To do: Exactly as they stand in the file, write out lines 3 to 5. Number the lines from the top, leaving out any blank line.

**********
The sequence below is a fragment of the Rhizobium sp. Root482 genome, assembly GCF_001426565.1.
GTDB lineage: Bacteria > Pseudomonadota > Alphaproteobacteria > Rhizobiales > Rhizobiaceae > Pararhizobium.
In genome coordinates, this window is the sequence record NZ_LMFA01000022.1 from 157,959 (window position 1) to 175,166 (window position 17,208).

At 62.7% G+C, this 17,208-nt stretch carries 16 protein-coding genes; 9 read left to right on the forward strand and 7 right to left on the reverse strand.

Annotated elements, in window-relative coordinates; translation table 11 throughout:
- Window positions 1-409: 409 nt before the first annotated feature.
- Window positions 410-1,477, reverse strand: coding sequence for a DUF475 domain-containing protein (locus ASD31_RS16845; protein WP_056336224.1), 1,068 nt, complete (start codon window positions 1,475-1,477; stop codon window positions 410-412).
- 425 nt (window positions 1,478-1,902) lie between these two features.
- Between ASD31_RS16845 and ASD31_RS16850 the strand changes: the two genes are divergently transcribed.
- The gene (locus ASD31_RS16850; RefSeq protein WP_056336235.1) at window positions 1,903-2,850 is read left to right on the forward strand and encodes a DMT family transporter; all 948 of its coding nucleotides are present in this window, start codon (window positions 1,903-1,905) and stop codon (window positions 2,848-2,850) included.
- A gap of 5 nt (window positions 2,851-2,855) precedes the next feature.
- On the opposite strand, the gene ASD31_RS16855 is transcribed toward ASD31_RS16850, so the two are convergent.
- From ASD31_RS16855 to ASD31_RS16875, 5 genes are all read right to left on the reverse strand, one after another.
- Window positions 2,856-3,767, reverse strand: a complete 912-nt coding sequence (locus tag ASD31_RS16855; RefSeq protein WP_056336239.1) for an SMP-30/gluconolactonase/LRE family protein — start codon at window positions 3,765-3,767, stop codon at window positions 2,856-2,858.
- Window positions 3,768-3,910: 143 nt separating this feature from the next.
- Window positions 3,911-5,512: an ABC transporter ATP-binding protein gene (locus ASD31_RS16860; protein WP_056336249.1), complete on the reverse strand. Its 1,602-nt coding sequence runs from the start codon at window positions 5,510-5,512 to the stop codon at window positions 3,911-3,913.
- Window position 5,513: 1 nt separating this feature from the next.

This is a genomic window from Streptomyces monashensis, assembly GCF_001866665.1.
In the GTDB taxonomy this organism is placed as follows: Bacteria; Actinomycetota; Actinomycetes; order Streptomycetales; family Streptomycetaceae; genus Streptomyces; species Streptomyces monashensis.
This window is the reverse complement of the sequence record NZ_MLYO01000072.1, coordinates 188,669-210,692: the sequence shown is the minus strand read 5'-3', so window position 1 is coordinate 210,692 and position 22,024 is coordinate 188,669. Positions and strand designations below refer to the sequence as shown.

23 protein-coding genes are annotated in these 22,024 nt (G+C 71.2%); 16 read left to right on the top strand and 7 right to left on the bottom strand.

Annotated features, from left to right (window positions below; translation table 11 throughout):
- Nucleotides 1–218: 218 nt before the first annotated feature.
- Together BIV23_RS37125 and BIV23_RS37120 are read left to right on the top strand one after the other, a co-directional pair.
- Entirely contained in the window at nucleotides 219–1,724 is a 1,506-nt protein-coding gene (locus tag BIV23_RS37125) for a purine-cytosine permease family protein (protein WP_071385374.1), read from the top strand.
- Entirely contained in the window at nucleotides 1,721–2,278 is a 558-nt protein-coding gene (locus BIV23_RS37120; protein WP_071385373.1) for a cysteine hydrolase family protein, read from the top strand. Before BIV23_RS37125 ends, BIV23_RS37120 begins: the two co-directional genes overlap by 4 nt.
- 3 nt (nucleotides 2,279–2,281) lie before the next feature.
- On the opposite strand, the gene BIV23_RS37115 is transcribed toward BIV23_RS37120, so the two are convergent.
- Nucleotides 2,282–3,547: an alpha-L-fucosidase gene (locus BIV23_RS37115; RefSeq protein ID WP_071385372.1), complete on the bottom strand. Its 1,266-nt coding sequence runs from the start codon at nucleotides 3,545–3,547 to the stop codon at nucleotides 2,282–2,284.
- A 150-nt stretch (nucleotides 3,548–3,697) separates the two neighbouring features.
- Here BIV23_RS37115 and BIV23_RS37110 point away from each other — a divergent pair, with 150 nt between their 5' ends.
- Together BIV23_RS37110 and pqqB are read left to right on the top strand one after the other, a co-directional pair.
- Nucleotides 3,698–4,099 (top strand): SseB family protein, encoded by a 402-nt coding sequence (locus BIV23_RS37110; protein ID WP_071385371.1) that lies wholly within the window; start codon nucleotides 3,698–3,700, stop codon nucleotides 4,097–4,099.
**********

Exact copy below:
In genome coordinates, this window is the sequence record NZ_LMFA01000022.1 from 157,959 (window position 1) to 175,166 (window position 17,208).

At 62.7% G+C, this 17,208-nt stretch carries 16 protein-coding genes; 9 read left to right on the forward strand and 7 right to left on the reverse strand.

Annotated elements, in window-relative coordinates; translation table 11 throughout: